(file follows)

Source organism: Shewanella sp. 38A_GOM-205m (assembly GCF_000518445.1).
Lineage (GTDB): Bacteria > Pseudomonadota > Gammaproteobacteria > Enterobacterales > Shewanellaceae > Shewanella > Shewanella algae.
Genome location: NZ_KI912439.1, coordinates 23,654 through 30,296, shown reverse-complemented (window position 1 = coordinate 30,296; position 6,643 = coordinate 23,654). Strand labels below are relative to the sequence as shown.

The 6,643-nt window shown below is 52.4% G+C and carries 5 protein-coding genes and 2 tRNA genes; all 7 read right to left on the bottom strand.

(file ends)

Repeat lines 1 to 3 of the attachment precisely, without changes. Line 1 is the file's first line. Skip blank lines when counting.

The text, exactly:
Source organism: Shewanella sp. 38A_GOM-205m (assembly GCF_000518445.1).
Lineage (GTDB): Bacteria > Pseudomonadota > Gammaproteobacteria > Enterobacterales > Shewanellaceae > Shewanella > Shewanella algae.
Genome location: NZ_KI912439.1, coordinates 23,654 through 30,296, shown reverse-complemented (window position 1 = coordinate 30,296; position 6,643 = coordinate 23,654). Strand labels below are relative to the sequence as shown.